Painting A Vinyl Bathroom Floor – 6 Months On Update

I’m not sure where the last couple of months have gone but somehow February 1st and my last post, has now become April 20th. Oh well, I blame needing to take my time to come out of winter hibernation.

There is lots happening on the house front but today is actually about looking back at one of my projects from autumn, painting a vinyl bathroom floor. Whenever I try out a new DIY idea, especially one on a hyper-budget and using products that I have already which may not necessarily be right for the job, I think it’s so important to reflect back and see if it really worked out ok. After all, can I legitimately recommend a how-to guide if its been a disaster?

Thankfully, six months since I painted our vinyl floor (not actually the main bathroom, but our en-suite) and it still looks like new despite the fact I used DRAINPIPE paint and WOOD paint to give it a stylish budget upgrade. Here’s a quick guide and what I used for the project and then I’ll share my slightly unorthodox thought process:

-Zinsser Bin Primer 2 coats to prime

-Leyland Trade Satin Wood & Metal paint, 3 coats

-Fortress Satin Black Drainpipe & Gutter paint, 2 coats

-Polyvore Decorators Varnish to seal

If you’re wondering why on earth I’m throwing drainpipe paint on the floor of an en-suite, here’s the background.

Last autumn as part of a collaboration with B&Q (still pinching myself about that one TBH) I gave our en-suite a long overdue makeover. It was one of the first rooms we tackled as total DIY novices when we moved in 8 years ago (the very before was rank beyond words) and as such, all these years later it was ripe for another glow-up.

Ultimately, our long-term plans for the en-suite are to turn it into a proper shower room as we don’t need two full bathrooms but until we get to that point on our very long reno list it’s amazing what you can achieve with some paint and a few new accessories.

The biggest sticking point for me was going to be the vinyl floor and how could I update it without too much effort or money. I didn’t really want to replace it with another vinyl and considered tiles initially. Then I thought tiling might be quite a fiddly job in a small room and I wasn’t sure whether I had enough space to slot them under the bath panel.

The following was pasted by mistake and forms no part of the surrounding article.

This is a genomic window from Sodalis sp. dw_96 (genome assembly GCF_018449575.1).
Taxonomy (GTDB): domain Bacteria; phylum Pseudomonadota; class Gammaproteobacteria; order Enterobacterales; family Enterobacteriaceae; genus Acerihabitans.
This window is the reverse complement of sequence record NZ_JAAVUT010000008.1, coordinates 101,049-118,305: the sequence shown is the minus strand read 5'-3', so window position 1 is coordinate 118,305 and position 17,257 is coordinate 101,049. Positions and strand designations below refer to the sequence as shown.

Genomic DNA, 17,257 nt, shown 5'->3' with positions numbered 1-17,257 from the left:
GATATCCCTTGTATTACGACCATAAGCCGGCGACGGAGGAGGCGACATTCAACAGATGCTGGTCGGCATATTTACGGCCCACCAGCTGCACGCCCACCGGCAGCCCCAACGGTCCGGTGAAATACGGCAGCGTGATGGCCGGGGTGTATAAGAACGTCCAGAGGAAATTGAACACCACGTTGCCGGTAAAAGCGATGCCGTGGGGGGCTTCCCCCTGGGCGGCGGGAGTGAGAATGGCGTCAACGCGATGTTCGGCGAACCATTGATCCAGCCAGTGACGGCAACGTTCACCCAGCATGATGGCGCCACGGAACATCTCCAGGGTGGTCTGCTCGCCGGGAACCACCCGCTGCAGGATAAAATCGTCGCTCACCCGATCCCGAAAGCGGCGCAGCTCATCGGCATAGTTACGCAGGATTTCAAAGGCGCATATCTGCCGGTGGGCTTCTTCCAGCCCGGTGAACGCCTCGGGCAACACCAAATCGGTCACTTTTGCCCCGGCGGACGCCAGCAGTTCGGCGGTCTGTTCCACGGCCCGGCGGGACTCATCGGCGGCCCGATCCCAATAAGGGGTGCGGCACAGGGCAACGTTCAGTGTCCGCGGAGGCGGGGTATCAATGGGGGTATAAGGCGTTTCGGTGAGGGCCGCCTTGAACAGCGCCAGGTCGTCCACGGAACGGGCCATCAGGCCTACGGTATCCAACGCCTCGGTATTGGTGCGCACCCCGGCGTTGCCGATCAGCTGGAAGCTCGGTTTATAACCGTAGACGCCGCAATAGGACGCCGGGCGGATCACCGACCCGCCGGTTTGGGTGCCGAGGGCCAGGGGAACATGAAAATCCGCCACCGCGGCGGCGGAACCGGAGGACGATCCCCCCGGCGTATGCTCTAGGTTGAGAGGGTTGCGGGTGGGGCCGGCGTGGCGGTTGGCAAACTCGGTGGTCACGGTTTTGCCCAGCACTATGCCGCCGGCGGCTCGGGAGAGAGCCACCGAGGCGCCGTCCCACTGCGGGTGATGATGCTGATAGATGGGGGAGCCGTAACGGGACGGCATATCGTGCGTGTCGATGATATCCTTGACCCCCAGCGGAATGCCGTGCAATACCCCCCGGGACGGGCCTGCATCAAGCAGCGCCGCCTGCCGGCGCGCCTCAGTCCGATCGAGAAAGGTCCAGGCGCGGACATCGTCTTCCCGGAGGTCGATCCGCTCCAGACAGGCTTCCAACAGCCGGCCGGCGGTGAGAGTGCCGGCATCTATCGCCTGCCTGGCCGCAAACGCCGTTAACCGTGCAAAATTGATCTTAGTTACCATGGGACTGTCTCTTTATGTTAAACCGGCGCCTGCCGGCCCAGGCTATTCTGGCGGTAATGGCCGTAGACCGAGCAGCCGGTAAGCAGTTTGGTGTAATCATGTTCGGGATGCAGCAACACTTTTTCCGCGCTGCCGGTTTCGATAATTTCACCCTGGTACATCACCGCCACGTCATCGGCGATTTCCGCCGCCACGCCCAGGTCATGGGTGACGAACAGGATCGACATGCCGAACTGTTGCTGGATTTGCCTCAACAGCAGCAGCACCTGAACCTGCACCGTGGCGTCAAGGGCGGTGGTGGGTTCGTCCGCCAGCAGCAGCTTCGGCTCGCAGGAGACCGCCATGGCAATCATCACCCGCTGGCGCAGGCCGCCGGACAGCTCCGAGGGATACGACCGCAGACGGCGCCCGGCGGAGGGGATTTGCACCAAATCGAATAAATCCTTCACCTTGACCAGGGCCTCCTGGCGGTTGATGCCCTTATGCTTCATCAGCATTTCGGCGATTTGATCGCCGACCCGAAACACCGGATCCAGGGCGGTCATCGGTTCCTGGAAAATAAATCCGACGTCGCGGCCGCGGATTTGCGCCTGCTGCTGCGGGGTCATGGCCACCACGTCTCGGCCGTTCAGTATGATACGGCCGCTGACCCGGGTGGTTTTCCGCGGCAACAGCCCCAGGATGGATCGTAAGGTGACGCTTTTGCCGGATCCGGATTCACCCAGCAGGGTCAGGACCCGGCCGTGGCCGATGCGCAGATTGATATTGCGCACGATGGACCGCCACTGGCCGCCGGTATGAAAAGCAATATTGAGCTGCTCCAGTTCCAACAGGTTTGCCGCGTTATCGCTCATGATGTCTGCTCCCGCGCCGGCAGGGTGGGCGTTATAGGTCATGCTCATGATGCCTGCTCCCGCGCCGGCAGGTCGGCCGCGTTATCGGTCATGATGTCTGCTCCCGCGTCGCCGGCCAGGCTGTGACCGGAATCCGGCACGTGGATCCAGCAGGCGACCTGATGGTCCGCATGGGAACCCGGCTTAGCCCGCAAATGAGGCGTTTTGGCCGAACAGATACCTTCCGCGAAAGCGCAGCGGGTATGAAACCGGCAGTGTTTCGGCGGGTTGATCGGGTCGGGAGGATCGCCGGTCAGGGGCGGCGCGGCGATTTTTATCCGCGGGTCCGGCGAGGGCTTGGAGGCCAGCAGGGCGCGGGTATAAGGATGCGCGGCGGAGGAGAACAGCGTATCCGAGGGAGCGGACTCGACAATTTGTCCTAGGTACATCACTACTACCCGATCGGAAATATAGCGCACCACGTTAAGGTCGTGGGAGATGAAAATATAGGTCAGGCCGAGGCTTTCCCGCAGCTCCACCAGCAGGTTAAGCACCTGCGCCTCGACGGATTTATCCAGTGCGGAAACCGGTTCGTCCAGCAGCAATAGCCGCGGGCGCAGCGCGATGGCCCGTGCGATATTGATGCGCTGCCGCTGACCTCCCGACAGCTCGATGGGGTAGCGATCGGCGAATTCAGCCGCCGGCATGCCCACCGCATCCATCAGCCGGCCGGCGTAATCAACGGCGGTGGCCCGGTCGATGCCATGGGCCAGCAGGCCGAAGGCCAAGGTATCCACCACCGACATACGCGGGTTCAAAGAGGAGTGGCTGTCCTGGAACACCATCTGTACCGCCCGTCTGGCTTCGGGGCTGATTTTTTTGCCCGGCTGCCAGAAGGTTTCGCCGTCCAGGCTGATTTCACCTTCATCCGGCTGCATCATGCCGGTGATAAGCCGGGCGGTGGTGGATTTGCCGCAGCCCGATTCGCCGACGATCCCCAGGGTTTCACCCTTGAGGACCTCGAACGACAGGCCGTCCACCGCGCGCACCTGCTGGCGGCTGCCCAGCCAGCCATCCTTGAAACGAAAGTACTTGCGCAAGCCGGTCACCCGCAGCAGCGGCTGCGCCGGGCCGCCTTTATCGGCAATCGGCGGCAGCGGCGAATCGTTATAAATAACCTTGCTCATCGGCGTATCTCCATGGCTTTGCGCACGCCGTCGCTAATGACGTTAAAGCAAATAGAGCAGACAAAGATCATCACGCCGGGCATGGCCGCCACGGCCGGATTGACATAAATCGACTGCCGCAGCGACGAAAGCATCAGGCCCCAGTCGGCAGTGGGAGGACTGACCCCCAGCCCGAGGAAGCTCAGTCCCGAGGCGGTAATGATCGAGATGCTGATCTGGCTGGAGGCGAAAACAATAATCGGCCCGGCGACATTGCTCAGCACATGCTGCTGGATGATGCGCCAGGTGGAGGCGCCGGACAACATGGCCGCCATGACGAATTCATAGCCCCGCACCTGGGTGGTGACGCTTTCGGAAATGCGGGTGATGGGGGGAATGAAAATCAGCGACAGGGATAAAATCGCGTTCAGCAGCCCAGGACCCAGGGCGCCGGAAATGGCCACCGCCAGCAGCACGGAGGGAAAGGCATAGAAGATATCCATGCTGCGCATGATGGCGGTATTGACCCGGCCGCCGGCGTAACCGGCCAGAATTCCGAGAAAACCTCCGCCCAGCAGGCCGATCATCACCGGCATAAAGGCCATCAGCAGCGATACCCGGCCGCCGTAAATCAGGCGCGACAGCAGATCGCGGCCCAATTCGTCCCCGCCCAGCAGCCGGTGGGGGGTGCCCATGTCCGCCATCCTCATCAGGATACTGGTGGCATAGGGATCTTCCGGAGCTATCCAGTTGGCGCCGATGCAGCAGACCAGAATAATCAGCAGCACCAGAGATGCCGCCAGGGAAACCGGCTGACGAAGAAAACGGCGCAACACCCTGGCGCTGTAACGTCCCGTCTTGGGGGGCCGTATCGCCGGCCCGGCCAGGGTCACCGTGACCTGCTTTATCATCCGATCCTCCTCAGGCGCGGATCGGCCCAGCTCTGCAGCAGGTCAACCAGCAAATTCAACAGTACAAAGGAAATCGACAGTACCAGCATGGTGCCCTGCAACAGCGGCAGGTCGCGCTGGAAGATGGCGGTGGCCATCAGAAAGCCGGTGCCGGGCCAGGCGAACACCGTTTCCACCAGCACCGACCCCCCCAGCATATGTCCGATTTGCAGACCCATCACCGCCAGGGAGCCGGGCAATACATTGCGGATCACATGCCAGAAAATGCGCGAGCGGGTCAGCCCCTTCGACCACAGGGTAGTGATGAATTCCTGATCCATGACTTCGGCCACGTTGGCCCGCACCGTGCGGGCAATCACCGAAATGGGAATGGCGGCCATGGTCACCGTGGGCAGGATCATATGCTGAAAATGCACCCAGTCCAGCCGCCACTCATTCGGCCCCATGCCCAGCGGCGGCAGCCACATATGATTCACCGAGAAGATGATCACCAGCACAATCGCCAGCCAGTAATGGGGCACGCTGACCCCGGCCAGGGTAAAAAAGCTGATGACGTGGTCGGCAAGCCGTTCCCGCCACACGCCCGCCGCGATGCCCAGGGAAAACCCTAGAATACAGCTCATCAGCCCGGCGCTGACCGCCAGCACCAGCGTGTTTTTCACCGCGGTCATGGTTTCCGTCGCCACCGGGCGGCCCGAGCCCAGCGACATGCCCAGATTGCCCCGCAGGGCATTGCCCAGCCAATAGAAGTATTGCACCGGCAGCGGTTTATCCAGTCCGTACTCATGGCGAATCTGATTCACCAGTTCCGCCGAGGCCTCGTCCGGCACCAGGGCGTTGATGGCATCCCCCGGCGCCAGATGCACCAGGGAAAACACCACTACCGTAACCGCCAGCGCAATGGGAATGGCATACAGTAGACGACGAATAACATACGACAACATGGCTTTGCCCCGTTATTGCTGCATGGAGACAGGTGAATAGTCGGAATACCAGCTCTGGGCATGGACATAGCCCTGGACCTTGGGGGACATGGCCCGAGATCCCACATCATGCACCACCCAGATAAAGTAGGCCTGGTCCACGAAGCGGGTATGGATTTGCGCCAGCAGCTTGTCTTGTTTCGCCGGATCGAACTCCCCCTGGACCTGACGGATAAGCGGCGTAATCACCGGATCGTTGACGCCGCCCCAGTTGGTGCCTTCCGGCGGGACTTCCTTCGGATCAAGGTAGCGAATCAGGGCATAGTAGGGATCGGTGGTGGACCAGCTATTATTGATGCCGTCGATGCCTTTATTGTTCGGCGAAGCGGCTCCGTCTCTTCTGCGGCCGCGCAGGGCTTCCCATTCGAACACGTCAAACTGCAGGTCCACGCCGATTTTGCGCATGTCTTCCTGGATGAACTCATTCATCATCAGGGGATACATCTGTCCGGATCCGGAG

My next thought was to paint a terrazzo effect floor using paint chips but try as I might, I couldn’t find any colours that complimented my scheme for the bathroom.

Thankfully just as I was running out of ideas it came to me that of COURSE, I could just try painting a tile effect pattern onto the vinyl thinking this was the least expensive and easiest option. I’m a big fan of the tiled look and knew if I got it right it would look perfect.

I’d already used the drainpipe paint to paint a few of the accessories such as the toilet roll holder and towel rail and honestly this Fortress Drainpipe & Gutter paint is a MARVEL. I undertook the thrilling job of painting our drainpipes back in 2019 because for some reason they were brown and the paint has held up so far through 3 years of all manner of weather conditions. In my logical mind it’s therefore perfect for a humid bathroom environment.

Here is my guide to painting a vinyl bathroom floor:

To start, I gave the floor a really good clean. Honestly, it was disgusting but we won’t dwell on that.

Then I started with 2 coats of Zinsser Bin Primer, followed by 3 coats of the Leyland white paint. You can use a foam roller for this and it goes on beautifully.

After the white, I then used the tile to outline the pattern in pencil and create the diamond look I was after, before hand-painting with two coats of the drainpipe paint. I’m a freehand painter if I can get away with it and find slow, careful painting really mindful. I’m still impressed with how good it looks despite not using any tape.

Finally, I used three coats of Polyvine Decorators Varnish over the top. Again, I’d read many suggestions about using a proper floor varnish and to be honest if this was a more heavy-duty use area I’d probably consider that. But I already had the decorators varnish left from another project so I decided to run with it.

And here we are, 6 months on and daily use and it still looks so, so good. It often gets mistaken for real tiles online and has given this very grubby floor a really luxe look. In terms of cleaning, I just vacuum it with the brush attachment on the hose like I always did and then give it a quick wipe over with bathroom cleaner. I’m so pleased with how painting a vinyl bathroom floor has turned out and hopefully will keep us going until we get the en-suite renovated.

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